A Path to Home Ownership
“When it comes to property, many people in poor communities – they rent.” People need to pay their bills every month and they spend a great deal of money on rent. In some cases, Sharpe reports that they even rent furniture.
Affluent people are able to leave a legacy for their children by building equity in their homes and other property, but poor people have no such equity, perpetuating the cycle of poverty and dependence. This monthly responsibility, combined with the feeling that money spent is money lost, gives people incentive to get onto taxpayer-funded, government programs.
“When it comes to renting, people rely on that monthly check to pay their bills.”Larry Sharpe
Sharpe’s opinion is that this is especially prevalent in immigrant communities. People are enthusiastic about entrepreneurship, homeownership, and creating a better life for their children when they first get to the U.S. As these possibilities become less probable, these populations figure out how to survive by using the welfare system. They register for Electronic Benefit Transfer (EBT) cards and other programs that keep them hooked on government money, and they teach others in their community how to use the same programs. Rinse and repeat.
Sharpe’s vision for ownership extends to public housing. In his view, renting housing to low-income families does not solve the problem of poverty, even when rental costs are below market value. He would rather give people the opportunity to buy their public housing units. Every month, rather than spending money on rent that never goes away, they can invest in their futures and their children’s futures. He believes that homeownership will benefit both the recipients and society as a whole. With ownership, we eliminate the need for society to pay people’s rent, and their children’s rent into perpetuity. This type of program also eliminates the costs generated by the poor treatment of rented property, versus the good treatment of a property that is owned. He also sees local community ownership as a solution to the problems associated with gentrification.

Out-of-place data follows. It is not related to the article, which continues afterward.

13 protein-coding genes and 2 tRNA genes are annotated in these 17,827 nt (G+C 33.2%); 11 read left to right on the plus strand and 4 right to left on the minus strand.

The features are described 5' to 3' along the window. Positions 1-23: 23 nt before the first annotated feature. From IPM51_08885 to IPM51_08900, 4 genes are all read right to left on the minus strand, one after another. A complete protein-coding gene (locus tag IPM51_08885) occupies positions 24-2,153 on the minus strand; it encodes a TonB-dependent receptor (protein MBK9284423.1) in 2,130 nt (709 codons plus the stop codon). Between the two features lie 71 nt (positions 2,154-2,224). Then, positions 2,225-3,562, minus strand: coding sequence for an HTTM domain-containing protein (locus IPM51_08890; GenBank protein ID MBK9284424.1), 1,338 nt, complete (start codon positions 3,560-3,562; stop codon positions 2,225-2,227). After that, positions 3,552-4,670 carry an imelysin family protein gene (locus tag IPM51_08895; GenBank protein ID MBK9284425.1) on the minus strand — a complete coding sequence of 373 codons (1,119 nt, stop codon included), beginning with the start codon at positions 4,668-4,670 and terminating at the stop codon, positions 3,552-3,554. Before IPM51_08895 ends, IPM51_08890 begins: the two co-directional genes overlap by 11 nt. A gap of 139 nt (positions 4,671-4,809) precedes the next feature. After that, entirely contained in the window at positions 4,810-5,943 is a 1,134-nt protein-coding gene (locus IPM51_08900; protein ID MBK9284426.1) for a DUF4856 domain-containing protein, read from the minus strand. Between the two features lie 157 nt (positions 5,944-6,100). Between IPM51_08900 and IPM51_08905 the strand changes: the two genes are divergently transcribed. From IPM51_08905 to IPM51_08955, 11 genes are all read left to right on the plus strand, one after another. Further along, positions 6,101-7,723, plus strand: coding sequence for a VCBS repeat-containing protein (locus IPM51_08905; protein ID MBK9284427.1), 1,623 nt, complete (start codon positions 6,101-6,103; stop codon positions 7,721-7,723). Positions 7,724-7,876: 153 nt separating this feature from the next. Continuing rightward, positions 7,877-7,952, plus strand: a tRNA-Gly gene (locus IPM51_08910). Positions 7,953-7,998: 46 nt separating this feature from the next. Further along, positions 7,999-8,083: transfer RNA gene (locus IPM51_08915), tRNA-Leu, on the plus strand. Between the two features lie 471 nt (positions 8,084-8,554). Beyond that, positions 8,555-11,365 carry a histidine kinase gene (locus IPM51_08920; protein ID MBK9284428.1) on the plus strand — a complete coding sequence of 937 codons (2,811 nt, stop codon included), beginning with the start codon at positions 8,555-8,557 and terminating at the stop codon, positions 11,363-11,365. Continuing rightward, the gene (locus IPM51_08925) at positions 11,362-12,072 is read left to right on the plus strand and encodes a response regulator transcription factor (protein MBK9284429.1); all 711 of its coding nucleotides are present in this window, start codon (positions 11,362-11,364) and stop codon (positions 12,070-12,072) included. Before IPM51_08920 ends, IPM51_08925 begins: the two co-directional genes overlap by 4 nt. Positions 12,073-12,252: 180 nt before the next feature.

Can it work? Sharpe cites London’s model for homeownership as a success story. The city’s shared ownership model gives lower-income families the opportunity to build equity in a shared property at 25% to 75% of market value.
A Path to Less Incarceration and Fewer Broken Families
Sharpe takes his idea one step further by applying the concept of ownership to owning your life. Presently, he believes that people do not own their own lives. Black and Brown populations, and particularly the men in those populations, are incarcerated at a vastly higher rate than other populations. Often this includes punishment for nonviolent crimes like drug offenses, and the result is fatherless homes. The remaining people in those populations who do lead productive lives often end up working for the government as bus drivers, postal workers, and in other fields where the government still owns their lives.
How do we solve this, and other problems that feed into an endless cycle of poverty, especially in minority, and immigrant communities? Watch the rest of our interview with Larry Sharpe to find out: